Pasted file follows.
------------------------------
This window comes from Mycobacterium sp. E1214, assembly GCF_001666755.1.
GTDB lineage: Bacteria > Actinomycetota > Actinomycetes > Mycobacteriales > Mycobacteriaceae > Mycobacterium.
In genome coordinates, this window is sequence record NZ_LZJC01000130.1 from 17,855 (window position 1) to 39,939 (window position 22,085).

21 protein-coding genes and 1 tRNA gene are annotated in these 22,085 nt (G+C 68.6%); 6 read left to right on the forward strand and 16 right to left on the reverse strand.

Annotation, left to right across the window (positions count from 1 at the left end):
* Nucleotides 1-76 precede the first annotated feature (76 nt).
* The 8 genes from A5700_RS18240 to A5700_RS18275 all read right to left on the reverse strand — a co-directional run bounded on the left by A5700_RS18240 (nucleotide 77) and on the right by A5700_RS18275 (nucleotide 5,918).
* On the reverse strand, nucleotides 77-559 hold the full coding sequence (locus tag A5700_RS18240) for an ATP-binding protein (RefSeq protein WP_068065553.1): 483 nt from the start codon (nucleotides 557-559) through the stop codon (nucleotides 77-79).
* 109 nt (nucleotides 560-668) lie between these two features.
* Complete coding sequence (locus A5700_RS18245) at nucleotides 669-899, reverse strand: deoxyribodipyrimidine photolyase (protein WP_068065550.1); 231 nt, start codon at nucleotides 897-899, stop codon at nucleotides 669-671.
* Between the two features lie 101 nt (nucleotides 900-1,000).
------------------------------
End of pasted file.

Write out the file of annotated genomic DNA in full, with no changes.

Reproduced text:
This window comes from Mycobacterium sp. E1214, assembly GCF_001666755.1.
GTDB lineage: Bacteria > Actinomycetota > Actinomycetes > Mycobacteriales > Mycobacteriaceae > Mycobacterium.
In genome coordinates, this window is sequence record NZ_LZJC01000130.1 from 17,855 (window position 1) to 39,939 (window position 22,085).

21 protein-coding genes and 1 tRNA gene are annotated in these 22,085 nt (G+C 68.6%); 6 read left to right on the forward strand and 16 right to left on the reverse strand.

Annotation, left to right across the window (positions count from 1 at the left end):
* Nucleotides 1-76 precede the first annotated feature (76 nt).
* The 8 genes from A5700_RS18240 to A5700_RS18275 all read right to left on the reverse strand — a co-directional run bounded on the left by A5700_RS18240 (nucleotide 77) and on the right by A5700_RS18275 (nucleotide 5,918).
* On the reverse strand, nucleotides 77-559 hold the full coding sequence (locus tag A5700_RS18240) for an ATP-binding protein (RefSeq protein WP_068065553.1): 483 nt from the start codon (nucleotides 557-559) through the stop codon (nucleotides 77-79).
* 109 nt (nucleotides 560-668) lie between these two features.
* Complete coding sequence (locus A5700_RS18245) at nucleotides 669-899, reverse strand: deoxyribodipyrimidine photolyase (protein WP_068065550.1); 231 nt, start codon at nucleotides 897-899, stop codon at nucleotides 669-671.
* Between the two features lie 101 nt (nucleotides 900-1,000).